In its most recent update, the International Monetary Fund has confirmed that global economic outlook has turned positive after a deep recession, which is by far the most categorical assertion by any major institution. Other forecasts including an earlier one by the IMF had pointed to the recession ending. But all those have been less clear about global economic growth setting in. For instance, in mid-September U.S. Federal Reserve Chairman Ben Bernanke had said that even the U.S. — among the most affected countries — was coming out of recession, but stopped short of putting out figures for a recovery. Mr. Bernanke’s statement made on the eve of G20 Summit at Pittsburgh had hinted at a tapering off of the monetary and fiscal stimulus packages. However, the consensus at the G20 meeting was on the stimulus continuing until signs of recovery are more clearly discernible across the globe. In what was seen as the biggest challenge to their domestic public finances, it was agreed that individual countries, despite their soaring deficits, spiralling debt, and the threat of inflation, would not do anything to stop the recovery in its tracks. Even the latest IMF forecast does not recommend a reversal of policies that have helped them prevent a much deeper crisis on a global scale.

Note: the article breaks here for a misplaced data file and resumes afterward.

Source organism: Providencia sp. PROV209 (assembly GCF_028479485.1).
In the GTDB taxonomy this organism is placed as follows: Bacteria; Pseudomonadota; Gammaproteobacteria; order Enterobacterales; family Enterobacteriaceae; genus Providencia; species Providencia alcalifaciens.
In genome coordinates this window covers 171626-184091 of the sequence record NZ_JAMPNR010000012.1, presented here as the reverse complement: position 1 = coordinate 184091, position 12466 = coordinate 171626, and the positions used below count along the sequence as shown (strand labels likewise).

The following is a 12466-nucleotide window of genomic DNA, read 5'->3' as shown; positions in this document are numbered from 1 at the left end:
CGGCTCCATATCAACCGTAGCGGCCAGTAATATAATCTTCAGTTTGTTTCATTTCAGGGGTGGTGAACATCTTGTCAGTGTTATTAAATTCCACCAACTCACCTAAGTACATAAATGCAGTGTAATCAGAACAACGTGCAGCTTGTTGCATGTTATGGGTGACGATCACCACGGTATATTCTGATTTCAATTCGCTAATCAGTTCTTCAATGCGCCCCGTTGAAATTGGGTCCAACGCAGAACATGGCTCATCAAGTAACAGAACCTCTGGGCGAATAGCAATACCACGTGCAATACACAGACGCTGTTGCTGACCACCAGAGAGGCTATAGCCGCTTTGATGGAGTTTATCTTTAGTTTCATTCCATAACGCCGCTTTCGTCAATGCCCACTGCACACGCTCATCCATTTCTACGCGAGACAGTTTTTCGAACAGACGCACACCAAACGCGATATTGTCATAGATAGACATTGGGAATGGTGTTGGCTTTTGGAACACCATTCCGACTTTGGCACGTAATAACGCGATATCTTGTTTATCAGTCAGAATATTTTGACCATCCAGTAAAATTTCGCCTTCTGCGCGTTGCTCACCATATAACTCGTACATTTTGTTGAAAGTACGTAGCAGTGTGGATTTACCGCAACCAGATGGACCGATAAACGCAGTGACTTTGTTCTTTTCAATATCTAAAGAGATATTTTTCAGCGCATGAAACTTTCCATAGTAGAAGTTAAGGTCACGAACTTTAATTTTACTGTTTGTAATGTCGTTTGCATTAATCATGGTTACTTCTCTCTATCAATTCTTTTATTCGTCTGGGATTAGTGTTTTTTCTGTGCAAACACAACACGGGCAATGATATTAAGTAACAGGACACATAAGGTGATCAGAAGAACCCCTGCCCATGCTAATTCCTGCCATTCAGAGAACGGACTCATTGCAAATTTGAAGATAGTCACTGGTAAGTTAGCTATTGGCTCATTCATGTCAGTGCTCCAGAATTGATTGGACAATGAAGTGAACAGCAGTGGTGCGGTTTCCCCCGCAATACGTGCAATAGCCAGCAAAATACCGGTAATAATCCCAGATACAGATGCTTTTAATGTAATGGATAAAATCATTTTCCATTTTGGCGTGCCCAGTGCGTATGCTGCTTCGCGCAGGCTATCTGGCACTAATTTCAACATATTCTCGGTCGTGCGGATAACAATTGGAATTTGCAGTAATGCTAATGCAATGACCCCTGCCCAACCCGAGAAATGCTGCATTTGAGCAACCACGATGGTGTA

The IMF, which has generally been less pessimistic than its peers — notably the World Bank — has forecast global activity to expand by about 3.1 per cent in 2010 after contracting by about one per cent in 2009. Advanced economies which are estimated to contract by 3.5 per cent this year will post a modest growth of 1.25 per cent in 2010. Economic rebound is driven by China, India and a number of emerging Asian economies, notably Indonesia. For both China and India, the IMF has revised its earlier estimates upwards to 9 per cent and 6.4 per cent respectively. Countries in West Asia are predicted to grow by 4.2 per cent in 2010, more than double the projected rate for 2009. The IMF has admitted that the pace of recovery is slow and economic activity remains far below the pre-crisis levels. For recovery to be sustained and more broad-based, there has to be a rebalancing of the global economy. The broad principles for reforming financial regulation agreed upon must be implemented vigorously. Despite the slight improvement in the global outlook, there is no room for complacency, for there is no guarantee that the large financial players will not revert to their old ways.

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